The in basket: Since the daily crossword puzzles in The Kitsap Sun and Dear Abby were put on the same page, I always read Dear Abby, though it seems to be as much a huckster for books as an advice column these days.
One day recently, she fielded a letter from a woman who got yelled at by someone who thought she was using a handicapped parking space without being disabled.
Abby replied that confronting someone you suspect of gaming the disabled parking rules can lead to the kind of false accusation of which the letter writer said she had been a victim.
Abby then recommended a person, “write down the license number of the car and inform the Department of Motor Vehicles. If you are right, the authorities will be interested in that information.”
That’s a bit short of saying the authorities will do anything about it, which is a good thing. I asked the state Department of Licensing, our equivalent of the DMV, to see what they would do with such a notification.
The out basket: “I’m afraid that isn’t the best advice,” Brad Benfield of the DOL replied. “My agency issues the placards and plates used for access to parking spaces for individuals with disabilities, but we don’t have any way to investigate alleged misuse or any enforcement power. We would not have a way to follow up on disabled parking space misuse.
“Those duties rest with the law enforcement agencies across our state. They have the power to issue tickets to individuals found to have parked illegally in these types of reserved parking spaces. If an individual would like to make a report about this type of activity, reporting it to their local law enforcement agency would be most appropriate.”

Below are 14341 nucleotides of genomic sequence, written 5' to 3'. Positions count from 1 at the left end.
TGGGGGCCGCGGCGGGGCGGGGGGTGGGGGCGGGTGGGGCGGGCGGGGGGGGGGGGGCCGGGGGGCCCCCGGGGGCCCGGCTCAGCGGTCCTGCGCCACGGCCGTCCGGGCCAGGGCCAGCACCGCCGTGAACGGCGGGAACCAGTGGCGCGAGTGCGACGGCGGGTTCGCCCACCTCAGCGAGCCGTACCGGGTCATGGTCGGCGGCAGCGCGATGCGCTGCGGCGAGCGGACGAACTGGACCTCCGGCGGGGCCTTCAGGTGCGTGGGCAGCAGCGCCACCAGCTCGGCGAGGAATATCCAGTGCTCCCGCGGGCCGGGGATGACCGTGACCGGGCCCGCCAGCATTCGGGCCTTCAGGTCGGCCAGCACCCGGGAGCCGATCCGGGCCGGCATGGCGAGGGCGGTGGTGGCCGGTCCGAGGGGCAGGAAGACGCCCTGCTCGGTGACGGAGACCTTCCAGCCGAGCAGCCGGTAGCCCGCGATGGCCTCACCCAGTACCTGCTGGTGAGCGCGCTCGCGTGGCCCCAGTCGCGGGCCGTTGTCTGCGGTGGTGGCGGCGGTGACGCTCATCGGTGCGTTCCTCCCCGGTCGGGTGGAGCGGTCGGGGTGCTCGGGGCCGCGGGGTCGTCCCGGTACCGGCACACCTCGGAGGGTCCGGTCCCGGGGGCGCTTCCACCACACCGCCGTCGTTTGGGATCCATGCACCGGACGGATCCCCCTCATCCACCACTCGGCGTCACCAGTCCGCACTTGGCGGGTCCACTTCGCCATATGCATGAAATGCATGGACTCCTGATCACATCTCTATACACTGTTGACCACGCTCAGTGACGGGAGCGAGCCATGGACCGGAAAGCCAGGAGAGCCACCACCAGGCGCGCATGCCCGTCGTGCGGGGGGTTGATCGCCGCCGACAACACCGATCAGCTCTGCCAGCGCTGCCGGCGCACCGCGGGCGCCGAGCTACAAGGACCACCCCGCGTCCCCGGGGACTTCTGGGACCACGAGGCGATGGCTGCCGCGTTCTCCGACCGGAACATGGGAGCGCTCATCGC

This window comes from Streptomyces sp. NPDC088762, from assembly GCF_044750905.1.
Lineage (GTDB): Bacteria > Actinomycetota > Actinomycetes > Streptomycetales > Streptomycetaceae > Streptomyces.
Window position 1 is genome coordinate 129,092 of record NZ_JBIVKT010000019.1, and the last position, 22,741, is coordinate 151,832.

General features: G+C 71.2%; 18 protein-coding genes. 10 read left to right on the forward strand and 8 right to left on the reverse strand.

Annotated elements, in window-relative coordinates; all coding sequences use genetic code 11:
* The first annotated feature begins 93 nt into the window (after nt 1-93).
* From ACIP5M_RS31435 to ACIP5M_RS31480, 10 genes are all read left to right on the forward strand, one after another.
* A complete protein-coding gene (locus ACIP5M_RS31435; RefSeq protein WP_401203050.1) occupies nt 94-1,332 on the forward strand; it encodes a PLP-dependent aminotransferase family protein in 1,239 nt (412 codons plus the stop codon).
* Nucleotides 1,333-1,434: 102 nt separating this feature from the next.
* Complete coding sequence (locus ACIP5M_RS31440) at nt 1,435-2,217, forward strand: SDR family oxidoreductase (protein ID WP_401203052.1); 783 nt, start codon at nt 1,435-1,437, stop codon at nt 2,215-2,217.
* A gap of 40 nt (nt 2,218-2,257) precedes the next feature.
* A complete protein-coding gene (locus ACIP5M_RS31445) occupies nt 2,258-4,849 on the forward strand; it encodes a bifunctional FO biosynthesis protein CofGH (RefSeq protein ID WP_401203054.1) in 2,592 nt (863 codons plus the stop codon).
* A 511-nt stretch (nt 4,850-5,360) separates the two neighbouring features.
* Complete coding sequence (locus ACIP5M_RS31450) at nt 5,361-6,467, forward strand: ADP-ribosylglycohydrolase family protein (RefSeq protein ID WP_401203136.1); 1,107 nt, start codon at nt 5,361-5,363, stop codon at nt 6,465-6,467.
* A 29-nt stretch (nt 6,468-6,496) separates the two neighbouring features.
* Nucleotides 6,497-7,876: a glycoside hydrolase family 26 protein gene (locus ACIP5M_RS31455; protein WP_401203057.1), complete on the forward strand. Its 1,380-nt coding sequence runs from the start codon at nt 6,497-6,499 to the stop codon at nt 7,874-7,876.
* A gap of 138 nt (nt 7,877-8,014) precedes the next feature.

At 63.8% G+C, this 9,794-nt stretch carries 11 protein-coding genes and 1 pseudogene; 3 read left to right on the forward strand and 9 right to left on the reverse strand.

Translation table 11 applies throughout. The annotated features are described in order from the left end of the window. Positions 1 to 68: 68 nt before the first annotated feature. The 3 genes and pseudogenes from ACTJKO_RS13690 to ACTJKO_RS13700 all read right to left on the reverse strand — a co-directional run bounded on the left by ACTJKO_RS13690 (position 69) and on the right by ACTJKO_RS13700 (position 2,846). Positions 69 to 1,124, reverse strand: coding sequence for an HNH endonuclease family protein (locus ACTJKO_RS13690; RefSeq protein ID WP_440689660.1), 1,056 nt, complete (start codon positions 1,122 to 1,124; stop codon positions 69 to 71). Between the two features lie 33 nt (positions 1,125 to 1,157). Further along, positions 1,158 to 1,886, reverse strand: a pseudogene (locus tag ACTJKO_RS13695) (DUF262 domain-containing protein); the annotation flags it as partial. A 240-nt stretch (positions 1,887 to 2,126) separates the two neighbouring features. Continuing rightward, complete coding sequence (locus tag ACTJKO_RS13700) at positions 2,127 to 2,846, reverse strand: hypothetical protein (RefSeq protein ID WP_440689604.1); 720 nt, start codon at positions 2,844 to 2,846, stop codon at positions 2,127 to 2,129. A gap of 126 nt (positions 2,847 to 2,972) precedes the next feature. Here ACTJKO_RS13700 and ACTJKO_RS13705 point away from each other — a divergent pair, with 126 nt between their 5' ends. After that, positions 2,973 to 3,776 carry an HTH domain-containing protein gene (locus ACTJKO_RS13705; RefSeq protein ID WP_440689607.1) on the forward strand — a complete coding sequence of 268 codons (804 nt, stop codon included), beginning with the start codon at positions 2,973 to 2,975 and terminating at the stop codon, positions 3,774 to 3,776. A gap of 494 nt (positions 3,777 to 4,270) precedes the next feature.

Our local police agencies all have different standards for enforcing disabled parking laws. Some will only cite for being in a disabled space without the requisite plate or placard.
When I asked the federal Department of Justice a while back if the disabled person who got the plate or placard can stay in the car in a handicapped space while someone else goes into the store or whatever, I was told that’s up to the local authorities.
So I asked Kitsap Sheriff’s Deputy Schon Montague, who directs the Citizens on Patrol (COP) volunteers who check disabled spaces for violators what he would do with such a complaint.
“People should call 911 when they suspect a law violation, including parking violations,” he said. “In Kitsap County there is no non-emergency phone number. The only way to get a hold of a deputy, COP, city police officer, or humane society officer is to call 911. If a COP is working, they will respond. If not a deputy will respond.”
That depends on availability, proximity and no other major cop events at that moment, of course.
Truthfully, even if Abby had been right, I don’t think having the police contact you when you’re innocent is a big improvement over being accused by a stranger in a parking lot. Maybe Abbye’s written a book about it….